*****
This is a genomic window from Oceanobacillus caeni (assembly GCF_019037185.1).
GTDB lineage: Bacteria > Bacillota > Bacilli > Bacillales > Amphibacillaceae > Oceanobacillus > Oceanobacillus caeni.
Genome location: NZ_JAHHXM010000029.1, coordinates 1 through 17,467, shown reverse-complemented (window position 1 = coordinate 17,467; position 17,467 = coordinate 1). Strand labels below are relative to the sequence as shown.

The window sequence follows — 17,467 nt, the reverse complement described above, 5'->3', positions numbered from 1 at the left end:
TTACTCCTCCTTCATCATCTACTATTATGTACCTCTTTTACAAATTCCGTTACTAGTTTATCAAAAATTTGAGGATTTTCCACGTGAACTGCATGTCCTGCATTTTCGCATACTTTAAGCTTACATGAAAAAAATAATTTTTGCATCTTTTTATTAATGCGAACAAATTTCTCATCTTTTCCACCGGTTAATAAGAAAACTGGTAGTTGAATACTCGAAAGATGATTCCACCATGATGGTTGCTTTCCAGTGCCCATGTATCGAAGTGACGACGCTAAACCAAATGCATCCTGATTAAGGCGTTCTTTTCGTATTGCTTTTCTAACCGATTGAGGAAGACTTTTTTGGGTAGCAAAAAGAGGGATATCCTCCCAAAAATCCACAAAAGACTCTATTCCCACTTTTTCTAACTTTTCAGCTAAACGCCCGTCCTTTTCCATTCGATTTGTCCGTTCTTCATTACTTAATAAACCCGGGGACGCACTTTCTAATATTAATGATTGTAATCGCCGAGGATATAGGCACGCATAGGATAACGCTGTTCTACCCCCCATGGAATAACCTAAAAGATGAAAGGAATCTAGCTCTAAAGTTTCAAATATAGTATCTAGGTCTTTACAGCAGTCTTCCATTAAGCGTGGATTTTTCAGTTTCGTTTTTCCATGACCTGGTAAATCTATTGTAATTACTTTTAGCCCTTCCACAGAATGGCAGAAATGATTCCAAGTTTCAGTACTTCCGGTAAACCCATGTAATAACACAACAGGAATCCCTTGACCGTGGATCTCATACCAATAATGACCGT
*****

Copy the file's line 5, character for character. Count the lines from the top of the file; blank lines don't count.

TTACTCCTCCTTCATCATCTACTATTATGTACCTCTTTTACAAATTCCGTTACTAGTTTATCAAAAATTTGAGGATTTTCCACGTGAACTGCATGTCCTGCATTTTCGCATACTTTAAGCTTACATGAAAAAAATAATTTTTGCATCTTTTTATTAATGCGAACAAATTTCTCATCTTTTCCACCGGTTAATAAGAAAACTGGTAGTTGAATACTCGAAAGATGATTCCACCATGATGGTTGCTTTCCAGTGCCCATGTATCGAAGTGACGACGCTAAACCAAATGCATCCTGATTAAGGCGTTCTTTTCGTATTGCTTTTCTAACCGATTGAGGAAGACTTTTTTGGGTAGCAAAAAGAGGGATATCCTCCCAAAAATCCACAAAAGACTCTATTCCCACTTTTTCTAACTTTTCAGCTAAACGCCCGTCCTTTTCCATTCGATTTGTCCGTTCTTCATTACTTAATAAACCCGGGGACGCACTTTCTAATATTAATGATTGTAATCGCCGAGGATATAGGCACGCATAGGATAACGCTGTTCTACCCCCCATGGAATAACCTAAAAGATGAAAGGAATCTAGCTCTAAAGTTTCAAATATAGTATCTAGGTCTTTACAGCAGTCTTCCATTAAGCGTGGATTTTTCAGTTTCGTTTTTCCATGACCTGGTAAATCTATTGTAATTACTTTTAGCCCTTCCACAGAATGGCAGAAATGATTCCAAGTTTCAGTACTTCCGGTAAACCCATGTAATAACACAACAGGAATCCCTTGACCGTGGATCTCATACCAATAATGACCGT